The mask 15 also incorporates an LED 287 that indicates whether or not the transmitter receiver is operational. In this way, the mask wearer knows that his physiological condition is being monitored. The mask 15 also incorporates a directional finder LED 285 and a transmitter LED that indicate to the individual a direction, forward, reverse, left or right (color coded). The directional finder 285 incorporates a red LED 289 which when “on” indicates to the individual wearing the mask that the base unit (350) is instructing the wearer to get to safety. The directional indicators lead the wearer to safety by essentially directing them through the map that has already been created in the base station by the position sensor system.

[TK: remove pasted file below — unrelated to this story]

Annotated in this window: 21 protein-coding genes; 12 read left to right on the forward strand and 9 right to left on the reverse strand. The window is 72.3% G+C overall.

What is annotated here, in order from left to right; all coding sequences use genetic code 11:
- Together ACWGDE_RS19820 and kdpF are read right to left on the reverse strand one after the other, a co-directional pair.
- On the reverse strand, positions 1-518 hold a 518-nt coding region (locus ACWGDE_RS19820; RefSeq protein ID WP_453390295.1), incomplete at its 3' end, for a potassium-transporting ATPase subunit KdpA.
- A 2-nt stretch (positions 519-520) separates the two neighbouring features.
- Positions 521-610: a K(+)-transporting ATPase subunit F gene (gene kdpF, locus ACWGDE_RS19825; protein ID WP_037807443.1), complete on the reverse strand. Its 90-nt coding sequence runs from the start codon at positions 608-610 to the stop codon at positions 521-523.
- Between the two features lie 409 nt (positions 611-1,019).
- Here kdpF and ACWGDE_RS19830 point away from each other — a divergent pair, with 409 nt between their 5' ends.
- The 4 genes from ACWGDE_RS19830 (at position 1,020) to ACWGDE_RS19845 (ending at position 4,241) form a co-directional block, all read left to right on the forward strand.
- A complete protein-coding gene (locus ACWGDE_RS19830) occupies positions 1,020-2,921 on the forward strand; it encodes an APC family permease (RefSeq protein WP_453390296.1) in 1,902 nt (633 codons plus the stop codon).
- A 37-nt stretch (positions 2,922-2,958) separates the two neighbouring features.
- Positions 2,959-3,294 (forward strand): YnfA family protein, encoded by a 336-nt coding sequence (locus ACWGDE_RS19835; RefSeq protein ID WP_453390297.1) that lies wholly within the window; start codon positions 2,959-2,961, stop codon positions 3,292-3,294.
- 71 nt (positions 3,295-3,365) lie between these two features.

Referring to FIG. 34 the transmitter receiver transmits a RF signal containing data for the sensors to a base unit (350). The base station incorporates a processor that monitors the ongoing physiologic sensor data from individual personnel and compares that data with baseline data known about each individual person wearing the SCBA and compares that data with an ongoing history under the particular environmental conditions. In particular, the baseline data for each individual includes expected baseline data for an individual under normal physical stress, such as, exercise or working in a typical hazardous environment. This baseline data is updated with the actual monitoring data of each individual as that individual works under the hazardous conditions. In this way, the processing system can discriminate between normal “stress” and stress that may be hazardous to an individual in the circumstance.